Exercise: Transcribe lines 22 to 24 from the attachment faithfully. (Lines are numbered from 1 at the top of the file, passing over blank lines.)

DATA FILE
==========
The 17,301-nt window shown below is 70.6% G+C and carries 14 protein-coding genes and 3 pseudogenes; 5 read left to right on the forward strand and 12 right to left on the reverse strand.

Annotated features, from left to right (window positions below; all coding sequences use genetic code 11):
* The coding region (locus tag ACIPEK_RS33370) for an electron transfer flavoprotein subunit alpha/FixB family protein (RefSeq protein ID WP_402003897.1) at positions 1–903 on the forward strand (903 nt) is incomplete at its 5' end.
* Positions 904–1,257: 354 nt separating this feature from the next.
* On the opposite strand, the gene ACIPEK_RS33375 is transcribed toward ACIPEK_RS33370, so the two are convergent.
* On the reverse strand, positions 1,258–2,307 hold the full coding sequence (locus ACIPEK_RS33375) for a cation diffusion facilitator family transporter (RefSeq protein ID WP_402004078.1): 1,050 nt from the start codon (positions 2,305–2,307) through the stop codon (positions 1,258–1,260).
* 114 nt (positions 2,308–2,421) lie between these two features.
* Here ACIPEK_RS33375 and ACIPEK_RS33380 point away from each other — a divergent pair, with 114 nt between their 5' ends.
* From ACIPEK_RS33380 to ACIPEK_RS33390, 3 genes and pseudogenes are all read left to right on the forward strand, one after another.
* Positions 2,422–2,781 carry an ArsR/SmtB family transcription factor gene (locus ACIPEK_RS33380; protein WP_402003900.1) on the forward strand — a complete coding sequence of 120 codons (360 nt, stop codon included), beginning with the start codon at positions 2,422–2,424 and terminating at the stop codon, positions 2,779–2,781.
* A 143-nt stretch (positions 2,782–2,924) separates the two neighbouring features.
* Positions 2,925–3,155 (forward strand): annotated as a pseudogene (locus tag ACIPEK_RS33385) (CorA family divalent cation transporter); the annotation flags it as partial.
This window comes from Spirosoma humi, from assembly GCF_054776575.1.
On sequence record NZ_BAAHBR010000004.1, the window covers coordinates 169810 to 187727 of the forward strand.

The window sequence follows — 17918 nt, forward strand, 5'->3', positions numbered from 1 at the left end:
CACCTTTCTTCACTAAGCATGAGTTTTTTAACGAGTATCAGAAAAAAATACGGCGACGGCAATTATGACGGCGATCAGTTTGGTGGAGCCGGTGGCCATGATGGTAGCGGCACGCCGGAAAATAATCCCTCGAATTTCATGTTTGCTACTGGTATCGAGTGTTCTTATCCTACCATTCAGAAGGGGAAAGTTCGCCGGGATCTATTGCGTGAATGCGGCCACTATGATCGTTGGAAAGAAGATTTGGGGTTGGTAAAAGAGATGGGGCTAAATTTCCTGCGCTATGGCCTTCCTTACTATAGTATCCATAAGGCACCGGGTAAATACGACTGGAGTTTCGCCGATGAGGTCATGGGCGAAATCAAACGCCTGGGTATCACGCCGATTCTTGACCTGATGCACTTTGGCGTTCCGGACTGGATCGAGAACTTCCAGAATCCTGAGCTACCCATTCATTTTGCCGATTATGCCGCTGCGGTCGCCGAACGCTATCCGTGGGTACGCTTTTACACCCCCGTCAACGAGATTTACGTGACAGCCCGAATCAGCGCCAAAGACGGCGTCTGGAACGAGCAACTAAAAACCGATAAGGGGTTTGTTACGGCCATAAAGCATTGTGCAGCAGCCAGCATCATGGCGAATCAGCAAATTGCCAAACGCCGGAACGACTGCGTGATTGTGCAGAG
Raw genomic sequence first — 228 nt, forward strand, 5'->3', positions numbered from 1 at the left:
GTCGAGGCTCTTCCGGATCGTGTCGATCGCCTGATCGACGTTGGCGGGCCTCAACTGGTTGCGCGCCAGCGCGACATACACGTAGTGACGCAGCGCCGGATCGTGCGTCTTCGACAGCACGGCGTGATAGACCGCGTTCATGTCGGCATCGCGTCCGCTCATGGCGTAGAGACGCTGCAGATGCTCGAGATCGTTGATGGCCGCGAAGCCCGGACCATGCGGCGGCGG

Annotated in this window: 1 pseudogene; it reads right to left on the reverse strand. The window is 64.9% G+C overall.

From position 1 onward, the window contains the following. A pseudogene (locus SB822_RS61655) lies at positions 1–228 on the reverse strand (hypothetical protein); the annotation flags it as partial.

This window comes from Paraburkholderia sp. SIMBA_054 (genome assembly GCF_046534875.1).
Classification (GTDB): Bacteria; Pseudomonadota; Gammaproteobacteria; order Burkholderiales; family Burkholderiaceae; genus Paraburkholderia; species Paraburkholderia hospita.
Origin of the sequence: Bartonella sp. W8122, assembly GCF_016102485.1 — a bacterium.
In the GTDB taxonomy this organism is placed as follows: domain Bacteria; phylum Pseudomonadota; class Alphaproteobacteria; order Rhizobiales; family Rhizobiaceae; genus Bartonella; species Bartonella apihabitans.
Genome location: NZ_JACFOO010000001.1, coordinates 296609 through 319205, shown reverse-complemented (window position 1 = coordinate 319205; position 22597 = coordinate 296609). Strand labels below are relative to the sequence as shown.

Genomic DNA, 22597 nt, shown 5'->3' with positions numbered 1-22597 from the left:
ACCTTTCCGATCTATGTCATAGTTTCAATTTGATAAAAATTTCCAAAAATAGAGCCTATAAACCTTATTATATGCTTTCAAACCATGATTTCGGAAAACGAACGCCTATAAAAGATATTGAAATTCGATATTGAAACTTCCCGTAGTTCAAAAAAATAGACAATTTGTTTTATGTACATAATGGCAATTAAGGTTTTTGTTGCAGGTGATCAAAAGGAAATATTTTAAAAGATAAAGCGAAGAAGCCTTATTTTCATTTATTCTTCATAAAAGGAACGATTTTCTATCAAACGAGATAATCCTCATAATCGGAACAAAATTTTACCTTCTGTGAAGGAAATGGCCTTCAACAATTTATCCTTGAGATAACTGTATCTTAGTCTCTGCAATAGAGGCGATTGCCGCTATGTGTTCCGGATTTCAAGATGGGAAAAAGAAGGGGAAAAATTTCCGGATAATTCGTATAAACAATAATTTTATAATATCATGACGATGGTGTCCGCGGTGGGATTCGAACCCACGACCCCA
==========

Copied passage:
Classification (GTDB): Bacteria; Pseudomonadota; Gammaproteobacteria; order Burkholderiales; family Burkholderiaceae; genus Paraburkholderia; species Paraburkholderia hospita.
Origin of the sequence: Bartonella sp. W8122, assembly GCF_016102485.1 — a bacterium.
In the GTDB taxonomy this organism is placed as follows: domain Bacteria; phylum Pseudomonadota; class Alphaproteobacteria; order Rhizobiales; family Rhizobiaceae; genus Bartonella; species Bartonella apihabitans.